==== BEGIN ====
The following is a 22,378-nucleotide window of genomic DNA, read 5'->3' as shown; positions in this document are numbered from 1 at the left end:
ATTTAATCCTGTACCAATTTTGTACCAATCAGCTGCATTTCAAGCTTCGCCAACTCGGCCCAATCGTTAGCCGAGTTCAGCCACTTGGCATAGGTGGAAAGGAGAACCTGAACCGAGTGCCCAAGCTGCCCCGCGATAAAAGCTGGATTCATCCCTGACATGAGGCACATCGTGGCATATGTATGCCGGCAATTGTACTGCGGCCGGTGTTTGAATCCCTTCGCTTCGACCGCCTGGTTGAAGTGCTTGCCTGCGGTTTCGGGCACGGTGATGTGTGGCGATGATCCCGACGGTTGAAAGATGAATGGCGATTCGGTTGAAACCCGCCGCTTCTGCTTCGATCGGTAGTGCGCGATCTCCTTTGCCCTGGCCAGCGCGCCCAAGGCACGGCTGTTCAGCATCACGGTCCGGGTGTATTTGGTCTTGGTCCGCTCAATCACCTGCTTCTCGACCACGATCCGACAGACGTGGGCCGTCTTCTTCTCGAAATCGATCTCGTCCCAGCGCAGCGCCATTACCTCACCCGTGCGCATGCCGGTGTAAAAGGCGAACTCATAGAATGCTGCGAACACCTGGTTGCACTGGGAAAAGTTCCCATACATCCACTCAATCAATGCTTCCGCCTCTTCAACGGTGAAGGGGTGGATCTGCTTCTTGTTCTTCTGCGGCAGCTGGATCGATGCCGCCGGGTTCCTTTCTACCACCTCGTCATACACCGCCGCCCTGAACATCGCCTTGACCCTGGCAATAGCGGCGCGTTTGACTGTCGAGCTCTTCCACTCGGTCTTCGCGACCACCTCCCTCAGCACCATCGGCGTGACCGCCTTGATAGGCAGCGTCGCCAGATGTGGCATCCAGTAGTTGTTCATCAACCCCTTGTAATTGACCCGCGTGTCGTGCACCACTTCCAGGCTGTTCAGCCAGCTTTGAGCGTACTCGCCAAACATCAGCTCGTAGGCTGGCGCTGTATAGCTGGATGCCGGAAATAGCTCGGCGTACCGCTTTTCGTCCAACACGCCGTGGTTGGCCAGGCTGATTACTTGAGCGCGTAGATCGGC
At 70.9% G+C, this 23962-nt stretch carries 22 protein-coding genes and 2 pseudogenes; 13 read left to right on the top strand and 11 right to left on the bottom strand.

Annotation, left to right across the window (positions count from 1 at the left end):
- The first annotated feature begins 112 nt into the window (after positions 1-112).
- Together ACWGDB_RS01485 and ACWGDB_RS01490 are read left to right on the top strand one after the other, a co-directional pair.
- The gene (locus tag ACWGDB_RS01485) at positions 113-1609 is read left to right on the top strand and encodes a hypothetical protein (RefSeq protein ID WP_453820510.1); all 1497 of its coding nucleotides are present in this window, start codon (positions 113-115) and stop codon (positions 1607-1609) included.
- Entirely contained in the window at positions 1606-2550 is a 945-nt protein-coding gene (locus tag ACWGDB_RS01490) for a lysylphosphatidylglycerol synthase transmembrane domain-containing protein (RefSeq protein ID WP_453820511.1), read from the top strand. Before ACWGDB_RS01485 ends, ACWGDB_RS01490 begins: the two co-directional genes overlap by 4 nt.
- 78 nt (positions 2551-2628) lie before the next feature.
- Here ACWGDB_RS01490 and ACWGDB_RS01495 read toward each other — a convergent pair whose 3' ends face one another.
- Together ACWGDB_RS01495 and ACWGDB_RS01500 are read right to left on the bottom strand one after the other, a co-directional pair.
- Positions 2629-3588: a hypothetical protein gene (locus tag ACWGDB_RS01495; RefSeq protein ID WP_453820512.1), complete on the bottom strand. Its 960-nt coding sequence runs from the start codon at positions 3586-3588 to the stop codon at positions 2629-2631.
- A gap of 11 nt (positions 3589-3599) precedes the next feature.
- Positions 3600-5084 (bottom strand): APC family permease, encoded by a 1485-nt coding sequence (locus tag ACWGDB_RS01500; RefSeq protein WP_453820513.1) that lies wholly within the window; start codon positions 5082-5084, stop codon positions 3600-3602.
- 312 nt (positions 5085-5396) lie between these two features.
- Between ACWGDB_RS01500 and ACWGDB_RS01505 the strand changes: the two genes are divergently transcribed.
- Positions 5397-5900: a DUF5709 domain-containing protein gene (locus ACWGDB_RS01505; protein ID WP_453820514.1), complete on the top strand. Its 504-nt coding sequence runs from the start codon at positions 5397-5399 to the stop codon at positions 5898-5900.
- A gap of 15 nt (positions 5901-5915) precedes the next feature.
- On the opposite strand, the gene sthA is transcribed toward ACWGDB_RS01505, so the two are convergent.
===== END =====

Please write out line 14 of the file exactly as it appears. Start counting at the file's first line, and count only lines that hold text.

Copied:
- Positions 3600-5084 (bottom strand): APC family permease, encoded by a 1485-nt coding sequence (locus tag ACWGDB_RS01500; RefSeq protein WP_453820513.1) that lies wholly within the window; start codon positions 5082-5084, stop codon positions 3600-3602.